“We will try to play a role to define what a safe home environment is and give parents some support to create that environment,” Davis said. “The process usually takes a year, and not all parents are on board at day 1.”
Davis said that some children have been removed from the home because one parent or even both are involved with drugs.
“Drugs are related in most cases,” Davis said. “If it is not the primary reason the children have been removed from the home, it is related to the case in some way.”
She said the cases that are primarily about drug abuse are often the ones that are simpler to deal with for one major reason.
“The parents get treatment for the abuse and get cleaned up,” Davis said. “If drugs are not involved in the issues that caused the children to be removed, then it is hard to understand what made the parents abuse or neglect their children. Sometimes it was meanness. That is harder to fix.”
Davis said that if parents undergo a change for the better and it is in the child’s best interest to go home, the advocate will support the parents’ attempt to reunite the family.
“Those who are working to get better are in a punitive system where everyone is waiting for them to fail,” she said. “As an advocate, we will often be their cheerleader — give them a show of support, tell them, ‘Come on, you can do it.’”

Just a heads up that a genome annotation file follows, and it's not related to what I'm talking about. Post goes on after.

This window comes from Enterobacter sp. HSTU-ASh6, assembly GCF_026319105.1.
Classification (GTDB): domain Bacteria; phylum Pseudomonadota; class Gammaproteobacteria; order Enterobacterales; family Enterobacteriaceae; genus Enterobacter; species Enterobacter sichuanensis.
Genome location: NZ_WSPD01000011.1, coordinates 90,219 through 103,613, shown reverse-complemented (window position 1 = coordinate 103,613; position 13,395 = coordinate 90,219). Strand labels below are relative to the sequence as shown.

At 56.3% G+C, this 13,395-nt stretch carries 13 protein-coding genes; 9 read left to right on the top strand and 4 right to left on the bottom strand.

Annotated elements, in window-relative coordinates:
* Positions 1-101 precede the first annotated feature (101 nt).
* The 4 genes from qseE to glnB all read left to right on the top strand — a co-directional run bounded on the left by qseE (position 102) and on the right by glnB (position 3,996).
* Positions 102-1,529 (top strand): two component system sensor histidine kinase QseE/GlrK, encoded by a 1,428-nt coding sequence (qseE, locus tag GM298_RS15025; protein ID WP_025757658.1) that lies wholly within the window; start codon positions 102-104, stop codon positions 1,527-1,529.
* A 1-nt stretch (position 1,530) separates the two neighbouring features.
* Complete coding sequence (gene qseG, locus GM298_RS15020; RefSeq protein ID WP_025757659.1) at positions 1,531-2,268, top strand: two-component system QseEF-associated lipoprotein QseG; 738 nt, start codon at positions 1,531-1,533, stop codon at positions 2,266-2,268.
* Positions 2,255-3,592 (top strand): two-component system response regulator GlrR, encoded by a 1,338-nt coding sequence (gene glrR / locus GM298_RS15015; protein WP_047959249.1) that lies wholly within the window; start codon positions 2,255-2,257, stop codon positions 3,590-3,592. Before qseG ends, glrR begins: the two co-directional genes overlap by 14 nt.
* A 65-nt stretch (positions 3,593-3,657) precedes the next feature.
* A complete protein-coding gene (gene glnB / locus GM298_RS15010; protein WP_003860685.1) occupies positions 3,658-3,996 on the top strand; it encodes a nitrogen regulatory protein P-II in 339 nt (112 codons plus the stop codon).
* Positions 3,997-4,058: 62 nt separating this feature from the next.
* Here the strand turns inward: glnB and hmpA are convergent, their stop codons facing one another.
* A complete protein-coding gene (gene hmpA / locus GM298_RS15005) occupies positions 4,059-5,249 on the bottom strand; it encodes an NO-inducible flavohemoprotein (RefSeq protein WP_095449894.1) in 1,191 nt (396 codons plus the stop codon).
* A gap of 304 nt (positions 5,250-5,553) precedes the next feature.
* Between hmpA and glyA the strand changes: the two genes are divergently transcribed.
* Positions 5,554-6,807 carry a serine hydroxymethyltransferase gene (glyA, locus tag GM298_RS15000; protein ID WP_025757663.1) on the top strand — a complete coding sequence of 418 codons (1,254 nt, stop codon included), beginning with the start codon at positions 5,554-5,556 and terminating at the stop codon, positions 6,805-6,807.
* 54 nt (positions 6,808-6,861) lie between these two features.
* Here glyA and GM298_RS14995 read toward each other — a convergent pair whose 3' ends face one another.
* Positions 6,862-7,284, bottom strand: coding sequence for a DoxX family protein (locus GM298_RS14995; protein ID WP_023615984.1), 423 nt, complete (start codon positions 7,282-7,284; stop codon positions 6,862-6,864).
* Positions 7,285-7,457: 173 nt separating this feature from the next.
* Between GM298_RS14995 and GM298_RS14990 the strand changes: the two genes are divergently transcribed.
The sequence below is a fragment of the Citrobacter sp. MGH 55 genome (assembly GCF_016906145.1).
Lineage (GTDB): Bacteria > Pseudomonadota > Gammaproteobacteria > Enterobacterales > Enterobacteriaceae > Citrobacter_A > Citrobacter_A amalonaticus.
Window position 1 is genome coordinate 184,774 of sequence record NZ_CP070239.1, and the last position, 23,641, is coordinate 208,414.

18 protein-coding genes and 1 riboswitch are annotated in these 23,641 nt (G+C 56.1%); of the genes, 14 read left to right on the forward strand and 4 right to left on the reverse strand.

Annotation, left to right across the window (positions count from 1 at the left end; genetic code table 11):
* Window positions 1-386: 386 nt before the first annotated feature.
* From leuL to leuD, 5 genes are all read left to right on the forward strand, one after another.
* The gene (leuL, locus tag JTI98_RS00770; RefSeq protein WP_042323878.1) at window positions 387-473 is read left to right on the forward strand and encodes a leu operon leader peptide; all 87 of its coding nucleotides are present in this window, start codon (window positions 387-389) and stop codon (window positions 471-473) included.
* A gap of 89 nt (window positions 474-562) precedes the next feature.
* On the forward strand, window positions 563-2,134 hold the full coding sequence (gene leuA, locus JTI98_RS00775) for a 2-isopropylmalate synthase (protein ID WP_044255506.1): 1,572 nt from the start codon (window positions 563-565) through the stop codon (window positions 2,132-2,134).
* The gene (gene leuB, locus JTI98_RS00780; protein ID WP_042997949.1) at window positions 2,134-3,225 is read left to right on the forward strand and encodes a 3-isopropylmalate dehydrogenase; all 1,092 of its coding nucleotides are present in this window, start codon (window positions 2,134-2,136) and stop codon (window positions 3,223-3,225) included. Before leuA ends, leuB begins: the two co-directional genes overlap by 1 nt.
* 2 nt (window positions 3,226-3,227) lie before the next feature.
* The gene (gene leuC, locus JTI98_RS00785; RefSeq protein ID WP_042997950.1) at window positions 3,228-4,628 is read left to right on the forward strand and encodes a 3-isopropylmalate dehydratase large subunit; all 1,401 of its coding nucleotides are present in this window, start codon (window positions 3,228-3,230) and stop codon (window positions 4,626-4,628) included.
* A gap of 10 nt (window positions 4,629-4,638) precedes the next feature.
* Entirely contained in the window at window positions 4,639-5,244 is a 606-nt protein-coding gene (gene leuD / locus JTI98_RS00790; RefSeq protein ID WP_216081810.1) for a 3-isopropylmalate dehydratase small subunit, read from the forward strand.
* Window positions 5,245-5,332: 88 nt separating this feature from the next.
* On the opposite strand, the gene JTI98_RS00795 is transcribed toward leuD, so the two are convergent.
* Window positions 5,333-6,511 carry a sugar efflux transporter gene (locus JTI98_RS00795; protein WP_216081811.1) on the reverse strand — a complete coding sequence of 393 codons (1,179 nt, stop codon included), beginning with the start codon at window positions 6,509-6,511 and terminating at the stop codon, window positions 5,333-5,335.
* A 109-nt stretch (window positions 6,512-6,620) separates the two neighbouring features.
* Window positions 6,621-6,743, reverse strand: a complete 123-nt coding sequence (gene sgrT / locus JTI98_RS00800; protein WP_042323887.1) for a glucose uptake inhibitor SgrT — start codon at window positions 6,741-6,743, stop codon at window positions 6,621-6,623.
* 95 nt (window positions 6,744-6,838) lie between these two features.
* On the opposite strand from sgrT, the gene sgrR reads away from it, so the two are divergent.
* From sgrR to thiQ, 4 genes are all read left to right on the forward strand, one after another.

Davis is new to the job, although she has served as a CASA volunteer in Pulaski County and has been a foster parent in Saline County, often working with a CASA volunteer assigned to the two young boys she was fostering.
She said her top priority is to bring in new volunteers from Saline County.
“It is a very different volunteer opportunity,” Davis said. “Most cases will take up 10 to 15 hours a week and will last a year. It is emotionally draining, and the cases often do not end the way we want them to. The job is never really simple. Families have more than one problem, and the system does not have a solution for everything.”
While there are longtime advocates, few last beyond the first year.